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undesirable dis charge

Inergen

Inergen is a trademarked fire suppression product of Ansul Corporation. Inergen is a blend of inert atmospheric gases that contains 52% nitrogen, 40% argon, 8% carbon dioxide [ref: Ansul Inergen MSDS Form F-9313-7]. It is considered a clean agent for use in gaseous fire suppression applications. Inergen does not contain halocarbons, and has no ozone depletion potential. It is non-toxic. Inergen is used at design concentrations of 40-50% to lower the concentration of oxygen to a point that cannot support combustion.

A component of Inergen is carbon dioxide, which allows the human body to adapt to the environment of reduced oxygen that is present after discharge of agent. Discharge of Inergen results in an approximate 3% concentration of carbon dioxide within the space. This directs the human body to take deeper breaths and to make more efficient use of the available oxygen.

The nitrogen and argon components are used to offset the weight of the carbon dioxide, which allows the Inergen blend to have the same density as normal atmosphere. This is done in order to prevent special considerations from needing to be taken in order to prevent agent leakage.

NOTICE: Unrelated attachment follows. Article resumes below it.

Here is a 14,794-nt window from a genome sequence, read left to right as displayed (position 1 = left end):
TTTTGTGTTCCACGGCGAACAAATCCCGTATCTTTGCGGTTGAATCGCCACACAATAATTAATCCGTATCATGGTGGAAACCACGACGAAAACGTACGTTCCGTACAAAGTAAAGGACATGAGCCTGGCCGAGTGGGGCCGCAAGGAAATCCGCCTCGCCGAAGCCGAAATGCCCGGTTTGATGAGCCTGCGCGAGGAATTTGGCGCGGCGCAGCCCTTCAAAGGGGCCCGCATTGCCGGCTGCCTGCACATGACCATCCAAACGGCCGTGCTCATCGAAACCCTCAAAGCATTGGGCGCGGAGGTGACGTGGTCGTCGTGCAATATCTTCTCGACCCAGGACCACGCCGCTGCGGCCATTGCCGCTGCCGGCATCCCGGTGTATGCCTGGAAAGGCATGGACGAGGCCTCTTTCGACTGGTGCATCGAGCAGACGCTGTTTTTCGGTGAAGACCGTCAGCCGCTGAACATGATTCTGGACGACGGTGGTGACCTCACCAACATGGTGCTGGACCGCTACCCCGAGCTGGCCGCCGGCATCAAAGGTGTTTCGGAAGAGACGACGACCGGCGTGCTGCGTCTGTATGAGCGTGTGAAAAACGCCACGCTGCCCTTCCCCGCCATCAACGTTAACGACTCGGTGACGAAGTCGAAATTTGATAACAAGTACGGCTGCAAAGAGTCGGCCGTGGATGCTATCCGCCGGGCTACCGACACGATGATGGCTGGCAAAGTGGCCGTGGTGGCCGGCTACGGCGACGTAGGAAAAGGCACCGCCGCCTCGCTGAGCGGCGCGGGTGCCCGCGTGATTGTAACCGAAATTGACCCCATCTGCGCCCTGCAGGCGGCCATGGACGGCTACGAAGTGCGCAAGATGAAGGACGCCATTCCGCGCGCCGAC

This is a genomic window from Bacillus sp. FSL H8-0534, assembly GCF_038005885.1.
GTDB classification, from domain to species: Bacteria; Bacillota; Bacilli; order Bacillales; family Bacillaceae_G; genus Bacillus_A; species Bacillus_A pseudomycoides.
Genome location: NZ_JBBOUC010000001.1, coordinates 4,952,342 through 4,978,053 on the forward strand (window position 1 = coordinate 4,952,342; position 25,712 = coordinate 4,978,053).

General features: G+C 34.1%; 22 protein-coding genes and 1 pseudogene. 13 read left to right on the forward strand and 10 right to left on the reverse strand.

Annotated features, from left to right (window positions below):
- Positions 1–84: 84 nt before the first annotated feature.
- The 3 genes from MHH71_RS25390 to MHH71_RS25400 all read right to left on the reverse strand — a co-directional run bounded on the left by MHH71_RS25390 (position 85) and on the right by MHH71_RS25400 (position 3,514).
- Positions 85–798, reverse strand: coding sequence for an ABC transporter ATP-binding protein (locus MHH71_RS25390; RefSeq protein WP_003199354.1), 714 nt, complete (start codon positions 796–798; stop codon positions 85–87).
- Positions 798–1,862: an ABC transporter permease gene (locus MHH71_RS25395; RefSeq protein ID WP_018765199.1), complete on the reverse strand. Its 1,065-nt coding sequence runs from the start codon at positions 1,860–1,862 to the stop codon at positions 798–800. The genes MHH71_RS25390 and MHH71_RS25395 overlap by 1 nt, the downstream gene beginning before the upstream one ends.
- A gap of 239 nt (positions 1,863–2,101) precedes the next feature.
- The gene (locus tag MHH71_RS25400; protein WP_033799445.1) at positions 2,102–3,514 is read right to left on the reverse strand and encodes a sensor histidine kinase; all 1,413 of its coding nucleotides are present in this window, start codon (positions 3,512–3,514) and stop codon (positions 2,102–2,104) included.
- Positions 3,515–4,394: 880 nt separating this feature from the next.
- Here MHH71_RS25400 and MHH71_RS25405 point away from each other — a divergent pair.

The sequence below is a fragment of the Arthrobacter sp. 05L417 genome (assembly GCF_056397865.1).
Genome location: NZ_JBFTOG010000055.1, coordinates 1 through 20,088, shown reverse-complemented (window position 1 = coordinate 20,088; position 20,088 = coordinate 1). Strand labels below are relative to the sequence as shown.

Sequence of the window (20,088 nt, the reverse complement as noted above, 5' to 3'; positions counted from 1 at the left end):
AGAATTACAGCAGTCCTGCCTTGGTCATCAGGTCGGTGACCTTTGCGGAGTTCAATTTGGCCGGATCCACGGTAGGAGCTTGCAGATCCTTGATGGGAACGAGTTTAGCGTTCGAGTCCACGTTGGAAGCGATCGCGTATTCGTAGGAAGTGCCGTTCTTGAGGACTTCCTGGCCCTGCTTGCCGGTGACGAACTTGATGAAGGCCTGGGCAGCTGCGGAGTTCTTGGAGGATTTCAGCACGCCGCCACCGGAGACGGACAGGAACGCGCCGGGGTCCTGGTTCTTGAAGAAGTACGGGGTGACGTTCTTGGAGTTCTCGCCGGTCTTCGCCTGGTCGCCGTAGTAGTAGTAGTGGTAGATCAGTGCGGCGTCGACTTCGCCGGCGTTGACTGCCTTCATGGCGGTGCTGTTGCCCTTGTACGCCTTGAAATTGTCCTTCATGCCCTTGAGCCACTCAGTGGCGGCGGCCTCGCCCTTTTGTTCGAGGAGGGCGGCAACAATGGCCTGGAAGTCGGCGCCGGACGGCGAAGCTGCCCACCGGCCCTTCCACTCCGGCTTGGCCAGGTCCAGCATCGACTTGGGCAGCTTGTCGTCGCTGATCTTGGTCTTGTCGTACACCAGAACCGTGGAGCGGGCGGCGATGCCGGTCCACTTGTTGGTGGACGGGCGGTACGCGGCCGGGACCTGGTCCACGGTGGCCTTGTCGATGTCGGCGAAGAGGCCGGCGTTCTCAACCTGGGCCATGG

Advantages

  • Inergen does not contain halocarbons. It has no ozone depletion potential and unlike halocarbon agents, does not chemically react with the fire to create acid byproducts.
  • Inergen is safer to use than carbon dioxide in applications where evacuation may not be possible prior to discharge of the agent. Inergen is designed to be breathable after discharge for a short period of time (space evacuation is recommended). Pure carbon dioxide is not.
  • Inergen is non-toxic, and does not create the same health risks as the use of halocarbon agents. In certain concentrations, halocarbon agents can cause heart palpitations.
  • Inergen has the same density as normal atmosphere. No special considerations are needed in order to prevent agent leakage.
  • Inergen does not create a 'fog' during discharge so it will not block views of the exit paths.

Disadvantages

  • Inergen requires more space for storage tanks. Unlike carbon dioxide or halocarbon agents, Inergen agent does not liquify under pressure.
  • Inergen requires that 40-50% of the room atmosphere be replaced with Inergen in a short amount of time. This creates a large amount of pressure, which must be relieved in order to prevent damage to the enclosure.
  • Inergen can only be re-filled in the UK by a TYCO company creating lifetime tie in problems. Whilst it is possible that another company can be responsible for the servicing of the system they will have to use a TYCO company to re-fill the cylinders in the event of a dis-charge.

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